Jump to content
Free downloads from TNA ×
The Great War (1914-1918) Forum

Remembered Today:

Poems used at start of chapters in "Diary of an Unprofessional Sol


Recommended Posts

I've been working through the excellent "Diary of an Unprofessional Soldier" trying to work out for the sources of the poems which Capt. T A H Nash used to start (and sometimes finish) each chapter. Most have been traced using Google (other search engines are available), but the following texts have eluded me> if anyone recognises any of them, please shout!

Thanks, Stuart

If men should ask, I would not have you say

I went with ringing laughter in my eyes,

Caught by the glamour of a high emprise

And the imagined triumphs of the day.

A month ago they marched to fight,

Away ’twixt the woodland and the sown,

I walked that lonely road tonight

And yet I could not feel alone. (2 further verses)

The ’ireling soldier earns his bit of fame, poor blighter:

Takes ’ardish knocks and likewise gives the same;

Gets offered up on other blokes’ behalf –

A bloomin’ scapegoat, not no fatted calf –

(11 more lines)

They take my man and give me a dole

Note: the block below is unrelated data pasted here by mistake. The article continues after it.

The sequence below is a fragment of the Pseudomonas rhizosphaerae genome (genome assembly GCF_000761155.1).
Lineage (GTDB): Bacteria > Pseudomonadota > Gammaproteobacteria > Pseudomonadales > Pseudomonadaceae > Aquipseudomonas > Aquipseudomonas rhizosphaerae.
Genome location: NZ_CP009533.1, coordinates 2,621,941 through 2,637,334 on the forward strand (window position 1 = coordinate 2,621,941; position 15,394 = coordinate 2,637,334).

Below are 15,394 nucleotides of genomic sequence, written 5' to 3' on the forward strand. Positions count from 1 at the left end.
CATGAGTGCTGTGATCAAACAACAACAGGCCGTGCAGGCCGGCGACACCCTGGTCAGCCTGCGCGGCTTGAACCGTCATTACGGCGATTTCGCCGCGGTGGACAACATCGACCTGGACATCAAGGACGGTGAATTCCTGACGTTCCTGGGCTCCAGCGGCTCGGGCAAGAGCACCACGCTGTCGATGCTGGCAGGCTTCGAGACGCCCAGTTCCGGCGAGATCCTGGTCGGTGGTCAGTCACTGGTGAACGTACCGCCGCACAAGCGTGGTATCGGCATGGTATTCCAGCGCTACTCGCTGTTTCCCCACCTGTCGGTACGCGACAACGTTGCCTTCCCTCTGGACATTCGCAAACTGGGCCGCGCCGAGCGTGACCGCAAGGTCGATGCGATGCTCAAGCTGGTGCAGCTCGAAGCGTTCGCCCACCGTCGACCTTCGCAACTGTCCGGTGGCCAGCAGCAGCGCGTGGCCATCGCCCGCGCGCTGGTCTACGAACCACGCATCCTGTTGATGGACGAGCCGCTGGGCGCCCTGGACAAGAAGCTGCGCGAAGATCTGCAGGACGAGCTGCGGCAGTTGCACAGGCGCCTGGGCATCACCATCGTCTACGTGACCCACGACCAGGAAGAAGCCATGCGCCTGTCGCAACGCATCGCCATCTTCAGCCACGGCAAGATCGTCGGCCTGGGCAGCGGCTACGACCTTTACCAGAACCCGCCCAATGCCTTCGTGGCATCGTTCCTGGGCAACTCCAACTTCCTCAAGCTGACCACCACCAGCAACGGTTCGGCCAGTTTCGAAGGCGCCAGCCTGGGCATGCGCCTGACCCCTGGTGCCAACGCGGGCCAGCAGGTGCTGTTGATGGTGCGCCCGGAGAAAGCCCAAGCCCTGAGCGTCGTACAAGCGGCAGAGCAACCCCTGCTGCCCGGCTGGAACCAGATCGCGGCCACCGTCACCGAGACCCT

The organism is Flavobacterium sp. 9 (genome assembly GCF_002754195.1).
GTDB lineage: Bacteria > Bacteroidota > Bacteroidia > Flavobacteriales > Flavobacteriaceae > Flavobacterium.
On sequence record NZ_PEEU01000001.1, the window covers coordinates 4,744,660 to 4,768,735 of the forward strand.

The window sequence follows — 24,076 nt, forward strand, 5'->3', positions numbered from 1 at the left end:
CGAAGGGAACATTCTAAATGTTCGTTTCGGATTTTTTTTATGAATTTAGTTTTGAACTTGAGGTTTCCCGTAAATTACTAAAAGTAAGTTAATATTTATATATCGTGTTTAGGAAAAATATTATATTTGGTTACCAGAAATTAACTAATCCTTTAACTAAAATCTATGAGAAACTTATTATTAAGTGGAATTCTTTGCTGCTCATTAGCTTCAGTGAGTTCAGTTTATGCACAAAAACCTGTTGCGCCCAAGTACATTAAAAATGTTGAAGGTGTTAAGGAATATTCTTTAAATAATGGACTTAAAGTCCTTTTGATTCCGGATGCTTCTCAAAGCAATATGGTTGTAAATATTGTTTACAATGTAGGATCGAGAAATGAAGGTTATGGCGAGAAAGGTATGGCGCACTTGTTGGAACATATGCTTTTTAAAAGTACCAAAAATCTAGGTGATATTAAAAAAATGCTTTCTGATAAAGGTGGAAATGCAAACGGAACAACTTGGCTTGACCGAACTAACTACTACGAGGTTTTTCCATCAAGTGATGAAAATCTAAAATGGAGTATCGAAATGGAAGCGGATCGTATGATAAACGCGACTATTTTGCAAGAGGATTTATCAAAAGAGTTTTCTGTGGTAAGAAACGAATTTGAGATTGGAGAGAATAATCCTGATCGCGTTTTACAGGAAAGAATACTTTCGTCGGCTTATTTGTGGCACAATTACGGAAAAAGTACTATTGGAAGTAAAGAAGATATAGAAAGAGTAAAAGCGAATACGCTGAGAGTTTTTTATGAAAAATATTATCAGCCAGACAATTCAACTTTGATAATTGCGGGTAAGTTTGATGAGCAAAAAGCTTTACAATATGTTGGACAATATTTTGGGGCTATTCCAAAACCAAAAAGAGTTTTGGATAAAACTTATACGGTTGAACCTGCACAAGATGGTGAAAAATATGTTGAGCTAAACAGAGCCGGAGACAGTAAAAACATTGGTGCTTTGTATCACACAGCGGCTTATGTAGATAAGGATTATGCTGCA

That so I may be fed;

But they do not pay for the heavy toll

They take from the love and peace of my soul

As I brood and pray he may not be dead.

(2 further verses)

These are the newly dead

Who lie

So stiff, so strangely still;

Their last look frozen on their pallid mask

And their dull eyes so pale –

Like china, staring pale –

The shattered dead;

Poor tortured wrecks

Of once such lovely form;

How can I write of them

Who are so hideous as to be obscene;

My eyes burn hot with sad and angry tears;

Poor Horrors!

What can expiate the crime

Of all these ruined shrines?

Fair temples of the Gods.

Oh, then the piteous little ones

Whose breath

Has passed full many days. . . .

Ah, God,

Pity the unburied Dead.

Link to comment
Share on other sites

I'm afraid I haven't the time to investigate at the moment, and I don't recognise any of them straight off (though the last one makes me think of Isaac Rosenberg for some reason) - but you could try posting them in the "Lost Quotes" section of the Poety Library's online site:


Link to comment
Share on other sites

Thanks! I've given that a try.


Link to comment
Share on other sites

just remembered - try Google Books as opposed to just ordinary google search. Sometimes picks up phrases.

Good luck!

Link to comment
Share on other sites

Create an account or sign in to comment

You need to be a member in order to leave a comment

Create an account

Sign up for a new account in our community. It's easy!

Register a new account

Sign in

Already have an account? Sign in here.

Sign In Now
  • Create New...